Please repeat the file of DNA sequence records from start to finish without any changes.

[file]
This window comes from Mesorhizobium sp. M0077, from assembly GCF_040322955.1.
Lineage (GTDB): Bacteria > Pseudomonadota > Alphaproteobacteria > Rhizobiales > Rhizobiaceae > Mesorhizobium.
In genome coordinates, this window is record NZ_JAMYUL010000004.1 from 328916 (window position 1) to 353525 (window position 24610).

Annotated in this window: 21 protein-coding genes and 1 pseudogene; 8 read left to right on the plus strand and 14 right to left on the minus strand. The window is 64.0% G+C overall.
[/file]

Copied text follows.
This window comes from Mesorhizobium sp. M0077, from assembly GCF_040322955.1.
Lineage (GTDB): Bacteria > Pseudomonadota > Alphaproteobacteria > Rhizobiales > Rhizobiaceae > Mesorhizobium.
In genome coordinates, this window is record NZ_JAMYUL010000004.1 from 328916 (window position 1) to 353525 (window position 24610).

Annotated in this window: 21 protein-coding genes and 1 pseudogene; 8 read left to right on the plus strand and 14 right to left on the minus strand. The window is 64.0% G+C overall.